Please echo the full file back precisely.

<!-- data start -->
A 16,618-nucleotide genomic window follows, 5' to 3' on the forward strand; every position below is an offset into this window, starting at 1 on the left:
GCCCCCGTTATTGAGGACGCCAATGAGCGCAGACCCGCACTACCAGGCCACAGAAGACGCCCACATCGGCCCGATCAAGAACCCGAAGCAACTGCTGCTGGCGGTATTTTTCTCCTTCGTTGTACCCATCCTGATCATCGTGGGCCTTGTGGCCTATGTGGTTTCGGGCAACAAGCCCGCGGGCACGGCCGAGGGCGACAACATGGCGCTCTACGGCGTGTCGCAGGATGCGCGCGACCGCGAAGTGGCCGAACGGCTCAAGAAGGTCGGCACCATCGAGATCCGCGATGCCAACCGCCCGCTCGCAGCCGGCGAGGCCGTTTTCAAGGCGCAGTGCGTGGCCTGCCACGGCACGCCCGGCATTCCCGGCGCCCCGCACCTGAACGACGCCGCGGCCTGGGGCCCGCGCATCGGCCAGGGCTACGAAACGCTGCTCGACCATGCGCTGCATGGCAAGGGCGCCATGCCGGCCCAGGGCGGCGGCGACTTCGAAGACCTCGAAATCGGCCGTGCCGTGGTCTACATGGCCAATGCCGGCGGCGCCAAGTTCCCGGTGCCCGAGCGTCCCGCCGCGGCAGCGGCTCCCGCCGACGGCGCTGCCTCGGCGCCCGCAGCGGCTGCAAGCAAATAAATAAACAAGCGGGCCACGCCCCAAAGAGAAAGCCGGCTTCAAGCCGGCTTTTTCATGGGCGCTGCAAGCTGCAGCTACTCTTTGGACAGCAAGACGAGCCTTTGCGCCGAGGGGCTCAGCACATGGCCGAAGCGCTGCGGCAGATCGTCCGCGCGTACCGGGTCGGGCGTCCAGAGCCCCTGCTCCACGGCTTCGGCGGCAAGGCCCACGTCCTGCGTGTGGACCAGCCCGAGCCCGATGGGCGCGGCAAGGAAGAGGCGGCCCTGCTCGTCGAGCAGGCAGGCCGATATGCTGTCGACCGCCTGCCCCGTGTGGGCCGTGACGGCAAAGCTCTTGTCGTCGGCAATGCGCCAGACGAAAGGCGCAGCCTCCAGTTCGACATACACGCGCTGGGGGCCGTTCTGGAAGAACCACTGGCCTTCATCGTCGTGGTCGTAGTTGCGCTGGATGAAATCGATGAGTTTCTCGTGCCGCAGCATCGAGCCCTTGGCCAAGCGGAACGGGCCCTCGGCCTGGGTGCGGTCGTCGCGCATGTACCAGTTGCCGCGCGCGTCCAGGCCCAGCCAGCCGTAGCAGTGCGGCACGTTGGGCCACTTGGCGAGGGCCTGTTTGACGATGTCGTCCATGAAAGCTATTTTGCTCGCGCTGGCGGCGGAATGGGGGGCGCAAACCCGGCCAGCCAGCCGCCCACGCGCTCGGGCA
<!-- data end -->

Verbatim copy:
A 16,618-nucleotide genomic window follows, 5' to 3' on the forward strand; every position below is an offset into this window, starting at 1 on the left:
GCCCCCGTTATTGAGGACGCCAATGAGCGCAGACCCGCACTACCAGGCCACAGAAGACGCCCACATCGGCCCGATCAAGAACCCGAAGCAACTGCTGCTGGCGGTATTTTTCTCCTTCGTTGTACCCATCCTGATCATCGTGGGCCTTGTGGCCTATGTGGTTTCGGGCAACAAGCCCGCGGGCACGGCCGAGGGCGACAACATGGCGCTCTACGGCGTGTCGCAGGATGCGCGCGACCGCGAAGTGGCCGAACGGCTCAAGAAGGTCGGCACCATCGAGATCCGCGATGCCAACCGCCCGCTCGCAGCCGGCGAGGCCGTTTTCAAGGCGCAGTGCGTGGCCTGCCACGGCACGCCCGGCATTCCCGGCGCCCCGCACCTGAACGACGCCGCGGCCTGGGGCCCGCGCATCGGCCAGGGCTACGAAACGCTGCTCGACCATGCGCTGCATGGCAAGGGCGCCATGCCGGCCCAGGGCGGCGGCGACTTCGAAGACCTCGAAATCGGCCGTGCCGTGGTCTACATGGCCAATGCCGGCGGCGCCAAGTTCCCGGTGCCCGAGCGTCCCGCCGCGGCAGCGGCTCCCGCCGACGGCGCTGCCTCGGCGCCCGCAGCGGCTGCAAGCAAATAAATAAACAAGCGGGCCACGCCCCAAAGAGAAAGCCGGCTTCAAGCCGGCTTTTTCATGGGCGCTGCAAGCTGCAGCTACTCTTTGGACAGCAAGACGAGCCTTTGCGCCGAGGGGCTCAGCACATGGCCGAAGCGCTGCGGCAGATCGTCCGCGCGTACCGGGTCGGGCGTCCAGAGCCCCTGCTCCACGGCTTCGGCGGCAAGGCCCACGTCCTGCGTGTGGACCAGCCCGAGCCCGATGGGCGCGGCAAGGAAGAGGCGGCCCTGCTCGTCGAGCAGGCAGGCCGATATGCTGTCGACCGCCTGCCCCGTGTGGGCCGTGACGGCAAAGCTCTTGTCGTCGGCAATGCGCCAGACGAAAGGCGCAGCCTCCAGTTCGACATACACGCGCTGGGGGCCGTTCTGGAAGAACCACTGGCCTTCATCGTCGTGGTCGTAGTTGCGCTGGATGAAATCGATGAGTTTCTCGTGCCGCAGCATCGAGCCCTTGGCCAAGCGGAACGGGCCCTCGGCCTGGGTGCGGTCGTCGCGCATGTACCAGTTGCCGCGCGCGTCCAGGCCCAGCCAGCCGTAGCAGTGCGGCACGTTGGGCCACTTGGCGAGGGCCTGTTTGACGATGTCGTCCATGAAAGCTATTTTGCTCGCGCTGGCGGCGGAATGGGGGGCGCAAACCCGGCCAGCCAGCCGCCCACGCGCTCGGGCA